THE recent news from the tech world was the takeover of Twitter by Elon Musk. The latter is a very special figure in the world of tech. He is admired by many entrepreneurs: no one since Steve Jobs has succeeded in disrupting so many different industries, and Musk certainly goes even further.
Engineers and technophiles, in particular, see it as a technological messiah: he disrupts industries such as space or the automobile from top to bottom, through technical feats, which in 2010 were considered impossible… We laughed at his cars rockets and rockets exploding on landing…until it finally became obvious. And the commercial success is there.
From a pure technological point of view, it is difficult not to be in awe of the prowess achieved by Musk’s companies (and we could also talk about OpenAI, Neuralink,… brilliant too).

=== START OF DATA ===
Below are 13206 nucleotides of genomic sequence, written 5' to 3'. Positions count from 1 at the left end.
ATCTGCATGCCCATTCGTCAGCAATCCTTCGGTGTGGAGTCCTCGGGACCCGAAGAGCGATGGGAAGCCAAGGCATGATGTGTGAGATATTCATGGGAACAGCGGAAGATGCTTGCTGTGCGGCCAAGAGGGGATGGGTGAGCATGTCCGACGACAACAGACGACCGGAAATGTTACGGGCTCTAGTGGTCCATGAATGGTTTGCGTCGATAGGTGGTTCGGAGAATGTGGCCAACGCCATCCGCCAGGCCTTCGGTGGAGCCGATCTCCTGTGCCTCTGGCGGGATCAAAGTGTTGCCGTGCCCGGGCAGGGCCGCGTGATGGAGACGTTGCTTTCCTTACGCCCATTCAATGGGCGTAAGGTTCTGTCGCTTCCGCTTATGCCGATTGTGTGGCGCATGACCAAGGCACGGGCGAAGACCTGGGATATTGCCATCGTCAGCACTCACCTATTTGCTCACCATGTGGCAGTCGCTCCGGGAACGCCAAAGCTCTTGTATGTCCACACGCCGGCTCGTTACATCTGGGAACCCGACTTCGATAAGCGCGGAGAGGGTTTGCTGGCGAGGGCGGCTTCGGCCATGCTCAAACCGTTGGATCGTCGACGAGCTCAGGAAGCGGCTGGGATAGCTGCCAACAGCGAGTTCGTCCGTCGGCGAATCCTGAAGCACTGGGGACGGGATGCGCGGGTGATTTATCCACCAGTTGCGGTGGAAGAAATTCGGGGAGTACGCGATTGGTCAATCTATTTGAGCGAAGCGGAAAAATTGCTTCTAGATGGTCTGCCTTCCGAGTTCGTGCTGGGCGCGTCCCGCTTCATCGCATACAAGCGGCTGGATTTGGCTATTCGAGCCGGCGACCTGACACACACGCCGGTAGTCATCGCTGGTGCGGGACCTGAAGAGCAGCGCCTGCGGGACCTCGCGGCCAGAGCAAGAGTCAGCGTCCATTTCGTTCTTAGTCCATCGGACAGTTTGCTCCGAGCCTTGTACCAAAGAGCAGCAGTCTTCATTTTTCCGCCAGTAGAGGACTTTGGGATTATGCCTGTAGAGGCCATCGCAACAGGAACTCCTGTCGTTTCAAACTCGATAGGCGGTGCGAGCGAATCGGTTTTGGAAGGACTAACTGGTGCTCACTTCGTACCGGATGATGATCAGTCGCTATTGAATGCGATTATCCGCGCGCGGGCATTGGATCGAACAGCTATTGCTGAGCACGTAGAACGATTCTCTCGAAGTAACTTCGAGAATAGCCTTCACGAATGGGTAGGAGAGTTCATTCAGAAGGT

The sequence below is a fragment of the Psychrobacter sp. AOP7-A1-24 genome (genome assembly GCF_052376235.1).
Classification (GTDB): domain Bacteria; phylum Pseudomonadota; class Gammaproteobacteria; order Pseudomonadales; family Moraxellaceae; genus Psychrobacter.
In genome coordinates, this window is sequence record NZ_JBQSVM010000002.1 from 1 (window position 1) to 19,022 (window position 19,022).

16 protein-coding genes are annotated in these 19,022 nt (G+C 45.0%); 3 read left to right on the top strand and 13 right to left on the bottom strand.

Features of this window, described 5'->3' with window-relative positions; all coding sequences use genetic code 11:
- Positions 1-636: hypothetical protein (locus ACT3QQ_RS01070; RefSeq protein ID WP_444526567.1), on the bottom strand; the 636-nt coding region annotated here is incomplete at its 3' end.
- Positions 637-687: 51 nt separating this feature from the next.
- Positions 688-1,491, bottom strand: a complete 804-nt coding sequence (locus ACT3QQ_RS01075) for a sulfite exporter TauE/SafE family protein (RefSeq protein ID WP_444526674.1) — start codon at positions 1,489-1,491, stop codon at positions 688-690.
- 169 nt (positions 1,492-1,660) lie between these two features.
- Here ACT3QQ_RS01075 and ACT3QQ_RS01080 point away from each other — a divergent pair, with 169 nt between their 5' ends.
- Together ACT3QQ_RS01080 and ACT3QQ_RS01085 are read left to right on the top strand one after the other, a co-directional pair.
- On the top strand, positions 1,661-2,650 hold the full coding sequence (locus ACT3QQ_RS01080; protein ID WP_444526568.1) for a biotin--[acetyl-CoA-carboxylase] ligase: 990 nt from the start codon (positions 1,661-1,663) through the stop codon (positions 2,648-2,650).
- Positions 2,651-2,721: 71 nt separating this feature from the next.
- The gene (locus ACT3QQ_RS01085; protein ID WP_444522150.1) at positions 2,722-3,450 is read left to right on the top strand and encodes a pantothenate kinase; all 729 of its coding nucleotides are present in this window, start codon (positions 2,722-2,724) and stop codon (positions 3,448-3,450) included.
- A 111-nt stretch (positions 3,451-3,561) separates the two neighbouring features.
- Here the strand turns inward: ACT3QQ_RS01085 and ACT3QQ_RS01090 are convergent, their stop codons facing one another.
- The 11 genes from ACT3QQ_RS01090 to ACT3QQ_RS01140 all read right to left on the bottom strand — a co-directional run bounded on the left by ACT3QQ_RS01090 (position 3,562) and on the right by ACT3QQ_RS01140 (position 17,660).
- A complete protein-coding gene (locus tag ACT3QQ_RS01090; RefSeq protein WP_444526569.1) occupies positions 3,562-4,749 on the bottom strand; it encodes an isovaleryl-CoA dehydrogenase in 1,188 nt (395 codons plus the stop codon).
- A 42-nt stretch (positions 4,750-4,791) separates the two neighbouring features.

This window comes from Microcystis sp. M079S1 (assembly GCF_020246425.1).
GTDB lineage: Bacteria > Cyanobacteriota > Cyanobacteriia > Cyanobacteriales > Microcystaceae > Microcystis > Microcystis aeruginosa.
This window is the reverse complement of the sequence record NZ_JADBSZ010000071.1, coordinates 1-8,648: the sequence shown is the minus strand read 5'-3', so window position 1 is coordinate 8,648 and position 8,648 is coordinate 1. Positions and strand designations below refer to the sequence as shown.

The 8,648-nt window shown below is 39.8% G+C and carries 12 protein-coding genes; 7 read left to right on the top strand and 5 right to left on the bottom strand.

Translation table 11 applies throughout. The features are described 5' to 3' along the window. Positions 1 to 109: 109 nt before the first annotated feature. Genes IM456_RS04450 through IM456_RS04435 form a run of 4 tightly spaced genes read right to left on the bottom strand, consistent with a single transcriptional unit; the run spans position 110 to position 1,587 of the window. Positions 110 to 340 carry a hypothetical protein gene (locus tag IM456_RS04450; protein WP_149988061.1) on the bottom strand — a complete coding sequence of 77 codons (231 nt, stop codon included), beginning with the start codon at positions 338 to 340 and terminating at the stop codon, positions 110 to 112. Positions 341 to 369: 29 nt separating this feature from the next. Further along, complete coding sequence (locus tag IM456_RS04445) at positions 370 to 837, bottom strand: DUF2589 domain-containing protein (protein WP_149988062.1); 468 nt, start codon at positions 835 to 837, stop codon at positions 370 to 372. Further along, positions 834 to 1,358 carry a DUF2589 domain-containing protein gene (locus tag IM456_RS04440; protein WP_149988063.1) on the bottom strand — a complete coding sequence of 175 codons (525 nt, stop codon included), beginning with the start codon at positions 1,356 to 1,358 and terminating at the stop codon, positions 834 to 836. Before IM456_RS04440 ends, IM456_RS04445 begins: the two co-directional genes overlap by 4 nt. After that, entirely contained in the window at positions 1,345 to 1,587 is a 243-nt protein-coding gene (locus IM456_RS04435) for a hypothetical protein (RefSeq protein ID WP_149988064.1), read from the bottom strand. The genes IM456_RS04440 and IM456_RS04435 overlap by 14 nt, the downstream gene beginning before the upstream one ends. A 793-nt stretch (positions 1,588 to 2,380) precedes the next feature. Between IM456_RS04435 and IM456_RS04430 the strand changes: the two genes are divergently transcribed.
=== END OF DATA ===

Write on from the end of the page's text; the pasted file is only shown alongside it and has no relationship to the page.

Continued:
For Twitter, it seems things are different. No doubt he will be able to carry out technical modifications to this messaging system more quickly than the old management. But we already see that this is done at the cost of managerial brutality, by transferring half of the staff overnight… and the entire board of directors. This last point is particularly revealing, it is the attitude of a despot (who thinks he is) enlightened. On the merits, Elon Musk defends his vision free speech, which undoubtedly appeals to a fringe of the right which feels muzzled, but it seems to be of great sociological naivety. Brandolini’s law captures the asymmetry of the war between false information and rectifications well: it takes 10 to 100 times more time and effort to correct false information than to issue one. Moreover, the propagation speeds are radically different: the outrageous (but false) attack will spread like wildfire, while the denial, even if true, will be a hundred times less “viral”. It is a poison for democracy.
Musk has demonstrated tremendous engineering and business abilities. One would dream that he was passionate about sociology or wisdom.